Radil, T.; Snydrova, I.; Hacik, L.; Pfeiffer, J.; Votava, J. (1988). Attempts to influence movement disorders in hemiparetics. Scandinavian Journal of Rehab. Med. Suppl., 17, 157-161.

Step duration, measured in hemiparetic patients walking on a circular path, showed that step duration of the affected foot is usually longer. Functional electrical stimulation of the peroneal nerve in the swing phase of the step (eliminating foot drop) shortened step duration in the majority of cases. Hypnosis induced by the verbal fixation technique was used in hemiparetic patients (a) to ascertain whether the patients’ mobility would increase during hypnosis and to determine (in positive cases) whether this approach might be used to predict the effect of rehabilitation performed by classical methods; (b) to use hypnosis as a method of auxiliary treatment. The general finding was that the extent of movements of the hemiparetic upper extremity considerably improved during and immediately after hypnosis. This effect could be observed both at the level of severe impairment (at the beginning of treatment) and during the later stages when mobility greatly improved due to rehabilitation and recovery.

Rudnick, David (1986). Hypnosis in movement disorders. [Paper] Presented at UCLA Neurobehavioral Seminar/Case Conference.

This case conference involved presentation of 4 cases of torticollis movement disorders and discussion of the role of hypnosis in treatment. Author asked: What are dystonias? What is hypnosis? What is the effect of movement disorders on hypnosis? He noted that the close mind-body relationship was an interest of Mesmer, and of Charcot in study of epilepsy. In one case, hypnosis was used for: 1. movement exercises (often incorporated. into imagery) once the patient is hypnotized, to exercise muscles. 2. tactile and imagery-based suggestions for healing brain center and neck (e.g. imaging change and growth in atrophied muscles) 3. psychodynamic explorations of possible contributory factors (e.g. a patient who had no history of neurological insult, but talked about guilt over raising an illegitimate son). 4. Self-hypnosis tapes (specific motor exercises and nonspecific relaxation techniques) 5. simulating typing, taking dictation under hypnosis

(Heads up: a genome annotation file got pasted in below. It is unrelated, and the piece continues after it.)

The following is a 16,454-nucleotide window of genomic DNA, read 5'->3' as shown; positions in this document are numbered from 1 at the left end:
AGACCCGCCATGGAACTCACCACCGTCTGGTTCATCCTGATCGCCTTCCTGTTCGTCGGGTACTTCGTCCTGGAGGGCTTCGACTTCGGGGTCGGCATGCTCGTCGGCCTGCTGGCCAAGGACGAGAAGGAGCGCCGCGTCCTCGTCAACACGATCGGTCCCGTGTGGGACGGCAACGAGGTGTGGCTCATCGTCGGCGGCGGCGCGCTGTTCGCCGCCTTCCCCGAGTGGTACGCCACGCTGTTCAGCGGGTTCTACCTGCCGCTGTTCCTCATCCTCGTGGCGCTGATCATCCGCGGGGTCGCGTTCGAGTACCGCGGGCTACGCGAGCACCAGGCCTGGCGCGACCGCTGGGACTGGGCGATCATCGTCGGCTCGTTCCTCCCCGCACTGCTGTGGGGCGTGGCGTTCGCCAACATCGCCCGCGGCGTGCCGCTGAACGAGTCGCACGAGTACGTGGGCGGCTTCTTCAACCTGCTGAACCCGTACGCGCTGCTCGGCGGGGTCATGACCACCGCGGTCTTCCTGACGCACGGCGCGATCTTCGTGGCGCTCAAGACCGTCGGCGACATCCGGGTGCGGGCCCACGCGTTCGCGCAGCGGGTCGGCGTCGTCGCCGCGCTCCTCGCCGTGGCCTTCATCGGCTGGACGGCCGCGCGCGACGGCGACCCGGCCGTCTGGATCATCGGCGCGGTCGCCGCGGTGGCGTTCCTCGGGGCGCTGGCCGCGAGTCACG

-ter and neck (e.g. imaging change and growth in atrophied muscles) 3. psychodynamic explorations of possible contributory factors (e.g. a patient who had no history of neurological insult, but talked about guilt over raising an illegitimate son). 4. Self-hypnosis tapes (specific motor exercises and nonspecific relaxation techniques) 5. simulating typing, taking dictation under hypnosis
Author notes that we are beginning to get some understanding of the neuropathology and neuroanatomy of movement disorders. They are involuntary, happen without people trying to make them happen. We used to think they all disappear during sleep, but Tourette’s tics occur during sleep. Based on known syndromes (Parkinson’s and Huntington’s diseases), it appears that movement disorders involve extrapyramidal and basal ganglia, subthalamic nuclei, substantia nigra, red nucleus, direct connection to spinal levels and to thalamus. Neurotransmitters involved include dopamine, GABA, etc.
There is still an argument whether these movement disorders are psychogenic or neurogenic. In the past torticollis was considered psychogenic, caused by single traumatic event. Then hypnosis was used a la Freud. There were early case reports of improvement with hypnosis, but no long-term follow-up of results. The author thinks they attributed improvement with hypnosis to the wrong reasons. Hypnosis also was being applied to clearly neurogenic disorders at that time.
Various theories of hypnosis have neurological aspects: 1. Hypnosis is related to neurologic regression (exemplified by animals staying still in face of danger), involving the phylogenetically older brain. 2. Hysteria equals state of hypnosis (but hysteria itself isn’t well-defined). Most hysterics have some neurological problems. See recent articles by Bruce Miller 3. Hypnosis is a state of partial sleep (a la Pavlov), but EEG patterns during hypnosis are similar to waking EEG. There are reports of people placed into hypnosis and then given suggestions to go to sleep, and EEG changes are observed (but not sleep pattern). 4. William Kroger, M.D., theorizes that the part of brain “calling the shots” during hypnosis is an older part of the brain, with something separating out the cortex, so that memory storage is different, and reality identified is different. 5. Some evidence points to role of the reticular activating system — which integrates afferent sensory pathways; only some neocortex projects to the system. Functionally, the reticular activating system relates to motor phenomena and especially to attention. 6. Electrophysiological changes may occur in hypnosis. Roberts (1960 NCEH) says it’s a specific electrophysiological state of brain: arousal of reticular activation system, inhibition of behavioral arousal, and sensory suppression.